Criminal Records and Expungement SeminarClass Term:
Spring Term 2019-2020Catalog Number:
3 (2 Contact, 0 Field)Graduation Requirements:
Seminar - 3rd Year PriorityFull Year Course:
Course Requirements: This is a hybrid course requiring of all students both-- --Research paper and presentation; and --Participation in Harvard research project, including direct involvement in legal services.
Students can satisfy their Legal Research and Writing requirement by researching and writing on a topic related to the seminar in employment law, criminal law, or civil rights law. The paper topic must be approved by the professor and in compliance with the law school legal writing requirements. In the alternative, students can receive three of their required six Experiential Learning credits.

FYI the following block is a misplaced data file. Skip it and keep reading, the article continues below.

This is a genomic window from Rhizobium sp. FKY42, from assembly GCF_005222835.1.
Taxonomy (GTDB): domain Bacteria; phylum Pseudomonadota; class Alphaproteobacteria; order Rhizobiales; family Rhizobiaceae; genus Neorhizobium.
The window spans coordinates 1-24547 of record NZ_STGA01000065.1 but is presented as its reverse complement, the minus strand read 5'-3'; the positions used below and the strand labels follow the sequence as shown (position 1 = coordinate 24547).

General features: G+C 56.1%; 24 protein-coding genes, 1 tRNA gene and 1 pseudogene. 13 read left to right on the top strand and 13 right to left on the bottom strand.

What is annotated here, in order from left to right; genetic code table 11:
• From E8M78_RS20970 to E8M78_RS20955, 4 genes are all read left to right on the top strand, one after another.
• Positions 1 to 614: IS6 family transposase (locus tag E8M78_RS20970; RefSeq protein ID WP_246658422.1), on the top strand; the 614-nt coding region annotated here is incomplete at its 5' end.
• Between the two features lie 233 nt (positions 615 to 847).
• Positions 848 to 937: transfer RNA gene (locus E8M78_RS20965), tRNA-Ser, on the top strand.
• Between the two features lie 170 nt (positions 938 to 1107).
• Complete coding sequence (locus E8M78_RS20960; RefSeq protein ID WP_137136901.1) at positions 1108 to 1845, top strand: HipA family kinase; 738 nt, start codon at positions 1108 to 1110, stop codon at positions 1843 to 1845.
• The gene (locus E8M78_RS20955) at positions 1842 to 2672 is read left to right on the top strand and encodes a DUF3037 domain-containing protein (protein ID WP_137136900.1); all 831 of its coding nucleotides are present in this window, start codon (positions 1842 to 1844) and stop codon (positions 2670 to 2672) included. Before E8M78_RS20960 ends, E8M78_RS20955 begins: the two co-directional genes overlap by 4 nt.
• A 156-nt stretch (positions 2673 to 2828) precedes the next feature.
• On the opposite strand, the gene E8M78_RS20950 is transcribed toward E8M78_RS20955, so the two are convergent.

This seminar offers a unique opportunity to (1) to directly apply criminal expungement laws and interact with individuals with critical legal needs; (2) to be an integral part of a Harvard Law School research team studying the consequences of expungement; and (3) to satisfy your legal writing requirement or earn three experiential learning credits. Participation in Harvard Project: The Harvard Law School Access to Justice Lab (A2J) is conducting important empirical research in Pittsburgh. Pittsburgh Neighborhood Legal Services (NLS), Duquesne University School of Law, and University of Pittsburgh School of Law are closely collaborating with A2J and Harvard. Individuals with criminal records have a very difficult time getting a job. Thus, the belief is that expunging individuals’ criminal records helps those individuals get jobs and successfully transition from incarceration. This research project will study the relationship between expungement and getting a job. Direct Involvement in Legal Services: Depending on the particular semester in which the student is enrolled (spring 2019, fall 2019, or spring 2020), students will be directly involved in some combination of outreach to prospective clients, intake of clients regarding their expungement needs and eligibility, and legal representation as necessary for their expungement. In addition, students also may help develop clients’ self-help materials. NLS will train and supervise students. Students should anticipate spending 4-5 hours a week in these activities. Rochelle McCain helps coordinate the parts of the seminar related to the Harvard project and involvement in legal services and NLS.